Hidden Exchange Server Attack Steals Passwords

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The malware on a company’s Exchange server remained undetected for months

Security researchers have uncovered a tailored attack that infected a large company’s Exchange email server for months, harvesting more than 11,000 user passwords.

Researchers at Cybereason, an Israeli security start-up founded by former military IT security experts, said the attack demonstrates the growing danger posed by targeted attacks, known in industry language as advanced persistent threats (APT), which may remain undetected for months or years.

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An unnamed customer called Cybereason in after noticing irregular server behaviour, and the company used software installed across all 19,000 of the customer’s endpoints to isolate the source of the problem – a suspicious DLL file loaded into the Outlook Web App (OWA) server, a component of Microsoft Exchange Server that enables access to webmail.

“Although it had the same name as another benign DLL, the suspicious DLL went unsigned and was loaded from a different directory,” Cybereason said in an advisory published on Monday. “Since OWA servers typically load only legitimately signed DLLs, the Cybereason behavioural engine immediately elevated this event to a suspicion.”

The attack was aimed at stealing the passwords of the users logging into OWA, and Cybereason discovered a cache of more than 11,000 username/password pairs.

“This treasure trove essentially gave the hackers complete access to every identity and therefore every asset in the organisation,” the company wrote.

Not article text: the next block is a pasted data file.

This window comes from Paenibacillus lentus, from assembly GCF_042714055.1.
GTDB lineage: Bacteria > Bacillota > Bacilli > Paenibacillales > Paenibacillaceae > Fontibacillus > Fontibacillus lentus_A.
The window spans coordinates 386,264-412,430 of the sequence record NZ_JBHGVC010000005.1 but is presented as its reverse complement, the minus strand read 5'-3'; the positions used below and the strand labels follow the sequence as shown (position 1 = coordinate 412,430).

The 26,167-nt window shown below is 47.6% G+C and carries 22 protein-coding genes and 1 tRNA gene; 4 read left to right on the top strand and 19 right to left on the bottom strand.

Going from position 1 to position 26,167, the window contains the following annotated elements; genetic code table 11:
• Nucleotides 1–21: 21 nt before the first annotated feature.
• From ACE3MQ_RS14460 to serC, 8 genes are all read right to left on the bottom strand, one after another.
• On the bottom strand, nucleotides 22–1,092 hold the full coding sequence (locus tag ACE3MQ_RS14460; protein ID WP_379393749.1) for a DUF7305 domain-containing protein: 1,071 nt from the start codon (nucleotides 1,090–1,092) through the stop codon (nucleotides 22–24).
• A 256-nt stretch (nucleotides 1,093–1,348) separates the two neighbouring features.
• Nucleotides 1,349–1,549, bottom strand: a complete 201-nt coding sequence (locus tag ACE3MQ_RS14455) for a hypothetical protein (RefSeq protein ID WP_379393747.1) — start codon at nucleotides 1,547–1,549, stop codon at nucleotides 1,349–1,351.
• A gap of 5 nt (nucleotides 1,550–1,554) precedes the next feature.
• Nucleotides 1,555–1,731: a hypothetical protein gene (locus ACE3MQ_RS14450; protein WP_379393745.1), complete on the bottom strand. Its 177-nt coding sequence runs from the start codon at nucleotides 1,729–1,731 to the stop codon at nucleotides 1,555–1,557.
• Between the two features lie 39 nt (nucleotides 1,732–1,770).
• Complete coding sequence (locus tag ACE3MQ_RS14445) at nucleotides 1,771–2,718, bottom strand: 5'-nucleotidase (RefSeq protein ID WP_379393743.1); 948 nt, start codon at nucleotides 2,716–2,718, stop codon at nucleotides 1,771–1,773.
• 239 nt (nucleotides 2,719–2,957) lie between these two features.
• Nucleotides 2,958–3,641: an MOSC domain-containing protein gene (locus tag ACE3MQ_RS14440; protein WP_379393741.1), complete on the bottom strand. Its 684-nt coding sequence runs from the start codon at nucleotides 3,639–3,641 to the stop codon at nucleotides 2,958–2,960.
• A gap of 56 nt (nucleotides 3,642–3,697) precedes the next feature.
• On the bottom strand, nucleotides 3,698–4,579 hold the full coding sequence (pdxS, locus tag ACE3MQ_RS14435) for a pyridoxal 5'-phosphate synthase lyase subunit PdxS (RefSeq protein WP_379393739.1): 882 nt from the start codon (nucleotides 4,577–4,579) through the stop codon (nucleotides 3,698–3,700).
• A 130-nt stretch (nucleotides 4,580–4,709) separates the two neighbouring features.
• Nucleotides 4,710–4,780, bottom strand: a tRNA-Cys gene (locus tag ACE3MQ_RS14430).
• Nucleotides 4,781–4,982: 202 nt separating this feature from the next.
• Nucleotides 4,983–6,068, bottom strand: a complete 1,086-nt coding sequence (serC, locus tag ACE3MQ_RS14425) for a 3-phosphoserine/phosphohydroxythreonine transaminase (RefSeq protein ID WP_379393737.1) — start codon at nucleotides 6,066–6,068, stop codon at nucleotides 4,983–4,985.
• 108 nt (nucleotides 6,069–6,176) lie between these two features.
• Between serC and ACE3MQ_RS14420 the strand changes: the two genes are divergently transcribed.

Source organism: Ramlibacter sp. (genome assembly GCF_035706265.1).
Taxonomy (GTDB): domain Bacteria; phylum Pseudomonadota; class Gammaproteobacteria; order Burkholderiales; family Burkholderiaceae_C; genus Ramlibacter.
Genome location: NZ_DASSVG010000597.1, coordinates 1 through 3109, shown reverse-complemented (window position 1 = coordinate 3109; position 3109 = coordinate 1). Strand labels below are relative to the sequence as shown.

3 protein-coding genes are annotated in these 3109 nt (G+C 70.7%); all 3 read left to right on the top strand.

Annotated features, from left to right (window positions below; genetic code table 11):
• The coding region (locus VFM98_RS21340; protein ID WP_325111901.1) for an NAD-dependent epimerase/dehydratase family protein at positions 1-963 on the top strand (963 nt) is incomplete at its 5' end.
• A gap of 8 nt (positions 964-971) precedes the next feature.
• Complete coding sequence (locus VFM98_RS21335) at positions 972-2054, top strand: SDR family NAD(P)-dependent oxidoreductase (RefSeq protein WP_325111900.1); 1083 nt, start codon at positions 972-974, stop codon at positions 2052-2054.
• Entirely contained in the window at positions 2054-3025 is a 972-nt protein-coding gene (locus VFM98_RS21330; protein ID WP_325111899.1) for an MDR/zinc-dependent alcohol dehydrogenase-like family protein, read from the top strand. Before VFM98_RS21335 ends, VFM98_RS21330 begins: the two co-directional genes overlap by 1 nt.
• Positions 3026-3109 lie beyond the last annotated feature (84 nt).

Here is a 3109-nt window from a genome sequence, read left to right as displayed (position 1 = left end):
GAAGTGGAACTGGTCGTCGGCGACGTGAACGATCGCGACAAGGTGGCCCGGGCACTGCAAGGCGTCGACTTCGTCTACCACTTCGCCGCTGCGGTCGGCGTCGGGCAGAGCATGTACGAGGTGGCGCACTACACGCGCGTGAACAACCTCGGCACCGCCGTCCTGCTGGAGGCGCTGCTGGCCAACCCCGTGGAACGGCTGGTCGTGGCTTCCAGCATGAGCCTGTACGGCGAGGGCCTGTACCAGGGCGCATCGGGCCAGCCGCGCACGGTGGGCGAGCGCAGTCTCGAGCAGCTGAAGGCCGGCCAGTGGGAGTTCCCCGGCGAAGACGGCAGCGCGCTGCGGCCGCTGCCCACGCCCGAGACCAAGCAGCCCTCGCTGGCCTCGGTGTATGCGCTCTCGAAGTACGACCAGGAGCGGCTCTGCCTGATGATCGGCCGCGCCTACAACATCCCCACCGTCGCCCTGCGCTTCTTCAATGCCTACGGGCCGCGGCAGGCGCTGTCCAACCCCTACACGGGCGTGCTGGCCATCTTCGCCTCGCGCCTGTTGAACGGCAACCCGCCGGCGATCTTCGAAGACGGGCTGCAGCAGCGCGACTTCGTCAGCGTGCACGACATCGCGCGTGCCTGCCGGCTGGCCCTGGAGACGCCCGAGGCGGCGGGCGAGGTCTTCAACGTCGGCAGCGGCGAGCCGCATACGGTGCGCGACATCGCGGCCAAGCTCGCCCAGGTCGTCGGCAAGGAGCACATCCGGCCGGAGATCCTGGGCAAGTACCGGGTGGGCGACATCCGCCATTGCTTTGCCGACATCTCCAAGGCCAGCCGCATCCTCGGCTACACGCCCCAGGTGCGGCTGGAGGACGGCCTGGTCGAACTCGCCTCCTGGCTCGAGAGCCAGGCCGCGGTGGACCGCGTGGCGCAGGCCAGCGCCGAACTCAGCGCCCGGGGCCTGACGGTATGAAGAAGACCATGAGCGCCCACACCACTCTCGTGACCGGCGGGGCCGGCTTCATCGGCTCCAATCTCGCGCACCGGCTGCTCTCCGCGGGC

Tailored attack

The malware included backdoor capabilities that allowed the attackers to access the password data remotely. It used search terms that included the customer’s name, proving it was tailored for that particular target, Cybereason said.

The OWA component was configured in such a way as to be directly accessible via the Internet, and this is likely to be the means by which the breach occurred, according to the firm. “This enabled the hackers to establish persistent control over the entire organisation’s environment without being detected for a period of several months,” Cybereason wrote.

While Active Directory Server is known for handling sensitive data, and as such is well-protected, the attack demonstrates that a lesser-known component such as OWA can prove to be just as dangerous a weak spot, according to Cybereason.

“While most security professionals understand the sensitivity of data in the (Active Directory Server), the OWA server serves as a focal point for the exact same sensitive data,” the firm wrote.

The incident demonstrates the growing prevalence of tailored attacks, which are difficult to defend against because they are unique, according to a security expert.

“Although threat intelligence can help tell organisations if a particular threat or indicator has been seen by others, they still need strong security intelligence within their own network to identify anomalies and potential threats that may not have been seen before,” said Ken Westin, senior security analyst at Tripwire.

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